Seven horses bound for Rolex became the first to use a new import quarantine facility in Chicago when they flew in to O’Hare International Airport direct from England yesterday. Horses traveling to Kentucky or other midwest locations from overseas used to have a much longer, more strenuous trip, but the new import facility drastically reduces travel time. Simon Glennie and Matt Haug, the masterminds behind the new Chicago Import Quarantine, fought for 10 years to permit horses to fly in to a location other than New York, Miami or Los Angeles, the only approved import quarantine facilities in the U.S. until now.
“There was a special exception made for racehorses coming in to Chicago for the Arlington Million in August, but that was the only time horses were ever allowed to fly in to Chicago,” Simon said. “When we first started campaigning for this, I said it would take nothing short of an act of Congress to get this approved. But we ultimately received a blessing from the USDA in Chicago.” The new import quarantine barn is at Arlington Park Racetrack just 20 minutes from O’Hare and has been fully renovated to provide comfortable facilities for horses after their overseas flights.
To give you an idea of just how critical it is to have this new import quarantine facility from a horse welfare standpoint, consider the difference in travel time from England to Kentucky before horses could fly into Chicago. Horses traveling from Europe to Rolex in years past would have to van across England, ride a ferry to cross the North Sea, van into the continent to Liege near Brussels, fly to New York, van three hours to upstate New York to the quarantine facility and then take a 16-hour van trip down to Lexington.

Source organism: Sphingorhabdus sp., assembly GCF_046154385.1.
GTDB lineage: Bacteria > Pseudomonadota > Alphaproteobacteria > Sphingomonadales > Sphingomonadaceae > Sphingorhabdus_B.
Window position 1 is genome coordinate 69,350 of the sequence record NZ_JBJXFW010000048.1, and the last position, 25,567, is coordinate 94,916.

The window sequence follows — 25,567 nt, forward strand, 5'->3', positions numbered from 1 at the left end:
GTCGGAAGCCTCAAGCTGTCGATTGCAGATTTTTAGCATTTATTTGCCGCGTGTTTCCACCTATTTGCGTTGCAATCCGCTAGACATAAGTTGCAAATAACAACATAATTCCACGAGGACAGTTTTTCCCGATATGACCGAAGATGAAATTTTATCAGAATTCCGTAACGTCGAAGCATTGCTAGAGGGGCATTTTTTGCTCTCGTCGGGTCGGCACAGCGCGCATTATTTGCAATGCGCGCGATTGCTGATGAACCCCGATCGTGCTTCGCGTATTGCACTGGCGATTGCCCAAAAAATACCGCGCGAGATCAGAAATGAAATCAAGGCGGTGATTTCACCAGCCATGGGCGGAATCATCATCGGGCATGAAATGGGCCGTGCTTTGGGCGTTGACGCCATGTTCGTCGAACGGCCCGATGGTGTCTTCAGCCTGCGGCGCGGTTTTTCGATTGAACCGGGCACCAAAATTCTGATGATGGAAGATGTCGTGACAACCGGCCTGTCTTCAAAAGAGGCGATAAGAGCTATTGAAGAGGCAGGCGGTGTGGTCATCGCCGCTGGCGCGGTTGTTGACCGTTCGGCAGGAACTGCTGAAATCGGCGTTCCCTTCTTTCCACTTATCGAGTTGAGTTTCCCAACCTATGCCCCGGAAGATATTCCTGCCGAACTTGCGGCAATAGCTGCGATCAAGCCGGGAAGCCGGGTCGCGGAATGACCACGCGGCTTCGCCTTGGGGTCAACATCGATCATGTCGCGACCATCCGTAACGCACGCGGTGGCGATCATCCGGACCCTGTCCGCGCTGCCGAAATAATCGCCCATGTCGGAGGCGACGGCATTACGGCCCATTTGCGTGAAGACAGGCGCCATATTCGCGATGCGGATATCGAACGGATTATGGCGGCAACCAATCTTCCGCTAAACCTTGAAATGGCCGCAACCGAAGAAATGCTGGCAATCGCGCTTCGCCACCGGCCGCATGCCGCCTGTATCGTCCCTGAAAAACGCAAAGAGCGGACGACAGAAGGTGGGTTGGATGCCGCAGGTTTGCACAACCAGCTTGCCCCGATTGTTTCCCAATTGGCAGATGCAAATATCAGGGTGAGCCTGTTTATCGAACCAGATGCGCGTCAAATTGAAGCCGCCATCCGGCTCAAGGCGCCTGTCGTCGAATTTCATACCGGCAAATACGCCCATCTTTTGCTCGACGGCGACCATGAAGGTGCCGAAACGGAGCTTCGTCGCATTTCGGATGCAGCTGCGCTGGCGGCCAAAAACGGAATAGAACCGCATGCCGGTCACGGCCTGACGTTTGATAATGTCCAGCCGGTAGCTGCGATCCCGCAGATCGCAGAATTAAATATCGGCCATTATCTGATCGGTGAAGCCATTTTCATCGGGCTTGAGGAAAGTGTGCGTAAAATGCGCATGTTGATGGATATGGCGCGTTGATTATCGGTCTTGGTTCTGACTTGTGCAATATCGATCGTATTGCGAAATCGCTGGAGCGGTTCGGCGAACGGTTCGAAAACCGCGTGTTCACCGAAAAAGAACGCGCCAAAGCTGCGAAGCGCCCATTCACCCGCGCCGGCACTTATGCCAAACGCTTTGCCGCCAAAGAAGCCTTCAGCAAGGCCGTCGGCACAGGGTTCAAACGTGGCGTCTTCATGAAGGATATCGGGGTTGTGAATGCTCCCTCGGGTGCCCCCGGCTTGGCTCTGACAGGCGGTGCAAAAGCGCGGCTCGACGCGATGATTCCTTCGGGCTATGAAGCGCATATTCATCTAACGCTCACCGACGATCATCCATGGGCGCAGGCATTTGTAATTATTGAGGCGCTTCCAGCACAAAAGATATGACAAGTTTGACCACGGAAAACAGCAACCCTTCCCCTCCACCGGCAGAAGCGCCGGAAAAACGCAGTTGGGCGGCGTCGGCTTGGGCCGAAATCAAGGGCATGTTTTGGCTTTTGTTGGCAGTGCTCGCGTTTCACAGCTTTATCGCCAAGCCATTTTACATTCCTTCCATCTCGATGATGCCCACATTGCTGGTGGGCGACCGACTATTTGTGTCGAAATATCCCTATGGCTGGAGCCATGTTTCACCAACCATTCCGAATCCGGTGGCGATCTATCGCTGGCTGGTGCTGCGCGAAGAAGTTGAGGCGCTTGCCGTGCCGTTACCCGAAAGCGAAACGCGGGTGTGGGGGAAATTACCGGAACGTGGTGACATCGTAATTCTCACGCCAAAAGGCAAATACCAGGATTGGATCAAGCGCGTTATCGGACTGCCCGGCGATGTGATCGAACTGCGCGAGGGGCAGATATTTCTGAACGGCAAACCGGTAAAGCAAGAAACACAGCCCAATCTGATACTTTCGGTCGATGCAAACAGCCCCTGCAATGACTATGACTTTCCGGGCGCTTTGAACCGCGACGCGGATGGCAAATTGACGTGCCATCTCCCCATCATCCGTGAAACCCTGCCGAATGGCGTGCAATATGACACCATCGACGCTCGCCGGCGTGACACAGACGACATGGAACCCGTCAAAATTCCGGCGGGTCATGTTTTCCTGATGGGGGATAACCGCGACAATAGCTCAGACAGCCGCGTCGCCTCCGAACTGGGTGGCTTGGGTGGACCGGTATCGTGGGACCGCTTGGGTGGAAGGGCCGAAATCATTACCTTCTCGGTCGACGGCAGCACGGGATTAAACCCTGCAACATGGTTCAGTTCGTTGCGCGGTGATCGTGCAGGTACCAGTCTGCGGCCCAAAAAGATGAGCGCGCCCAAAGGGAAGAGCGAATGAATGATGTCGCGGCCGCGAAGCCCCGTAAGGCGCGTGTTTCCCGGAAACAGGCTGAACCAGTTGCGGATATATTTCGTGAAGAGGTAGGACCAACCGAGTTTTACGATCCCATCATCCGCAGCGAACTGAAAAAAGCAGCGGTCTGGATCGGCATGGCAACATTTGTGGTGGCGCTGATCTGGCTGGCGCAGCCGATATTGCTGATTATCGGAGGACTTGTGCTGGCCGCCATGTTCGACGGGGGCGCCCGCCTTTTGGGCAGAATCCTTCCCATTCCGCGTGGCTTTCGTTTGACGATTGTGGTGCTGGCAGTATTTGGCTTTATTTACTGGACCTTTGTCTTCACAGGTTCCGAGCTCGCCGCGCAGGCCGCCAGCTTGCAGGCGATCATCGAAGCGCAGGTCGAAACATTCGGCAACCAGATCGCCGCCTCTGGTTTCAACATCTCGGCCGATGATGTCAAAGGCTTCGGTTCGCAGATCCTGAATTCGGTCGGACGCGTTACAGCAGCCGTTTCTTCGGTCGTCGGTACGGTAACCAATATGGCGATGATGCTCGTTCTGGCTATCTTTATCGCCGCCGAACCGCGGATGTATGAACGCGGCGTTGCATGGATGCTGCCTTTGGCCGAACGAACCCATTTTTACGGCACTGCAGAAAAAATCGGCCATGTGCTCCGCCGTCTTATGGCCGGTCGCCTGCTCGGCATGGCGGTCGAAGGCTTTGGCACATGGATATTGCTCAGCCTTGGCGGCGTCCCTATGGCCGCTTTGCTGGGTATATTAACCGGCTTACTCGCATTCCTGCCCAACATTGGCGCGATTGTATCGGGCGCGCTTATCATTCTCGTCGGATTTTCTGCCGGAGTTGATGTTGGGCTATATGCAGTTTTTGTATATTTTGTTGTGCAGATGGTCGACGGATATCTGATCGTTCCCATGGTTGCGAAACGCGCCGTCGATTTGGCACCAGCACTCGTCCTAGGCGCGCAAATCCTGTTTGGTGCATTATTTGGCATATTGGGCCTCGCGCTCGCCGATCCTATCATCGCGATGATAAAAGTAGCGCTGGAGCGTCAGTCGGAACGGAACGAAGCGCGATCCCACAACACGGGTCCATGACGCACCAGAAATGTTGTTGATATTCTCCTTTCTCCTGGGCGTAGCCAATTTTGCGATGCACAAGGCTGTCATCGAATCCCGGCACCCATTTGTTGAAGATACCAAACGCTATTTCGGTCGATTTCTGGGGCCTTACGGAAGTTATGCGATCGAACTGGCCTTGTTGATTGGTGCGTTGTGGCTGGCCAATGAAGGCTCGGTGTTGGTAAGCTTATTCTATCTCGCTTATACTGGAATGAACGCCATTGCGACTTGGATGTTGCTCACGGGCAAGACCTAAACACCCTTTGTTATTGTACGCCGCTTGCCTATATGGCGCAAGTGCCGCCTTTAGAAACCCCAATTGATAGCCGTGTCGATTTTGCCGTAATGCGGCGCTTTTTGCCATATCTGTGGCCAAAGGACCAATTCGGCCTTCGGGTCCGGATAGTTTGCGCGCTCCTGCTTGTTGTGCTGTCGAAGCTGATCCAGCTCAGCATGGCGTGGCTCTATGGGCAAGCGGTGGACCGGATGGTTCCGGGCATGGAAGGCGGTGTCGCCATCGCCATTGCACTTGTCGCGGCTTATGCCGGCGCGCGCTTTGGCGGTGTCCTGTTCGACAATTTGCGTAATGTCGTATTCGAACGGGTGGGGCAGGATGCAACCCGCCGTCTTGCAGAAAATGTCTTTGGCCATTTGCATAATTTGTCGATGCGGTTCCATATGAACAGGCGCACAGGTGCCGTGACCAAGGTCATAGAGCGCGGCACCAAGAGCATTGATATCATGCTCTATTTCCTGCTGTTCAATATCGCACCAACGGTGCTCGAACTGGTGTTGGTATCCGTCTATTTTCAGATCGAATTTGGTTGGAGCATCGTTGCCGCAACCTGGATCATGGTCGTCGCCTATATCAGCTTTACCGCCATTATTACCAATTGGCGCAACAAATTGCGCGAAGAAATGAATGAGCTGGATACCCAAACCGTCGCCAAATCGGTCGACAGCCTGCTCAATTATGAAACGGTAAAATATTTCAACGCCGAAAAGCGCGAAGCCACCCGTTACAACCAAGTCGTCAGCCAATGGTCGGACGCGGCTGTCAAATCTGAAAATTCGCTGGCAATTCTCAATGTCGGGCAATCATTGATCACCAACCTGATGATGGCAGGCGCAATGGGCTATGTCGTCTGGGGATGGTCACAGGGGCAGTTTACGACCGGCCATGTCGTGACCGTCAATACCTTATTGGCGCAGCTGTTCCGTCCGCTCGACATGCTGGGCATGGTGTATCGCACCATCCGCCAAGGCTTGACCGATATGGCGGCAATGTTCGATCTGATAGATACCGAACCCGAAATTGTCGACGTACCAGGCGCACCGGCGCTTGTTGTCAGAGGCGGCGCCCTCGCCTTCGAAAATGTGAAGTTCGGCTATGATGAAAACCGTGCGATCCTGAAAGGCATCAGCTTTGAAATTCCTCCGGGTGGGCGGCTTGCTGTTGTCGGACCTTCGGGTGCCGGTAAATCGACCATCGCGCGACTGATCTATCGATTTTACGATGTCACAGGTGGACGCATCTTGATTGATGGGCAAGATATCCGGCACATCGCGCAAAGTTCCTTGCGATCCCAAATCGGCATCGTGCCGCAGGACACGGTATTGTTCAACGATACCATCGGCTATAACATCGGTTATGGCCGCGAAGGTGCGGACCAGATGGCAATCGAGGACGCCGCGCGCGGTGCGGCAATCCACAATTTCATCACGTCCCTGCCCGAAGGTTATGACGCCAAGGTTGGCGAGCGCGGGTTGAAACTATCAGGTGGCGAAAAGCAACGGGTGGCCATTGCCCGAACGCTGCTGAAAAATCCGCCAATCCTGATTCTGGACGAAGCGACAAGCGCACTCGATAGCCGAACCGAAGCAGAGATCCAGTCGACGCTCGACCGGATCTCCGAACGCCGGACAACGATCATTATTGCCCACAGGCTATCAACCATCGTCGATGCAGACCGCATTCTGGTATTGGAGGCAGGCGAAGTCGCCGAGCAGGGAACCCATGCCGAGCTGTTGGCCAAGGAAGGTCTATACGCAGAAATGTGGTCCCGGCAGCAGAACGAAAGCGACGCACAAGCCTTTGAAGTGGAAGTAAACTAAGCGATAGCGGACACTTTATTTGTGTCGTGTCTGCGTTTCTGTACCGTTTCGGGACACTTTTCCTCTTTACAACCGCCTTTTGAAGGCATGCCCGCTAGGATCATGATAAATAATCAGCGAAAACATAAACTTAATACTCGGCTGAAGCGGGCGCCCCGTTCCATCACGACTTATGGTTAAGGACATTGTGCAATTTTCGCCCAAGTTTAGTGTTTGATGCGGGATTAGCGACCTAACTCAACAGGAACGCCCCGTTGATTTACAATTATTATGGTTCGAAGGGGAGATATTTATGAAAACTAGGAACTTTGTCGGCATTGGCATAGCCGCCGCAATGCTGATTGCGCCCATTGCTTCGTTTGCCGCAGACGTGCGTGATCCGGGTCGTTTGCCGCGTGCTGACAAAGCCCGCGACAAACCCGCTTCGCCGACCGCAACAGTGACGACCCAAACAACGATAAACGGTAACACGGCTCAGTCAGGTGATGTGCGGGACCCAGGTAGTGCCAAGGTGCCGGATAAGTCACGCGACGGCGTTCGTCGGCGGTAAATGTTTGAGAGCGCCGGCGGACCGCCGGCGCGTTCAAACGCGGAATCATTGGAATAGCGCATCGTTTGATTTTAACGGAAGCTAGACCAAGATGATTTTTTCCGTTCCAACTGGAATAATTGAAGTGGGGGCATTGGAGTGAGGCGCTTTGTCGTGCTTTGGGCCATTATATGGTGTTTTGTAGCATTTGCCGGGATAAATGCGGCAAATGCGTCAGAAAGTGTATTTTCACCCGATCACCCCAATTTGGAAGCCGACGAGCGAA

Thanks to the new Chicago Import Quarantine, horses traveling from England can now fly British Airways direct from Stansted Airport north of London right into Chicago. The van ride from O’Hare to the import quarantine at Arlington Park is just 20 minutes, and then the horses have a much shorter six-hour van ride down to the Kentucky Horse Park. “We feel that the proximity of Chicago to Lexington as opposed to upstate New York will be a big factor for the horse industry, not just for eventers, but also for the Thoroughbred racing trade. We hope this will be beneficial for the industry across the board.”
Kudos to Simon and Matt for fighting this battle for more than a decade to allow horses to fly into Chicago year-round. It’s wonderful that some of the best event horses in the world were the first to use this new facility — William Fox-Pitt’s Chilli Morning and Seacookie TSF, Andrew Nicholson’s Quimbo and Calico Joe, Jonelle Richards’ The Deputy and Austin O’Connor’s Ringwood Mississippi. The horses are currently resting in quarantine in Chicago and will van down to Kentucky upon being released. Many thanks to Hallie Glennie for tipping us off to the new Chicago Important Quarantine, which will soon have a website live at www.ciqord.com. Go Chicago, and Go Rolex.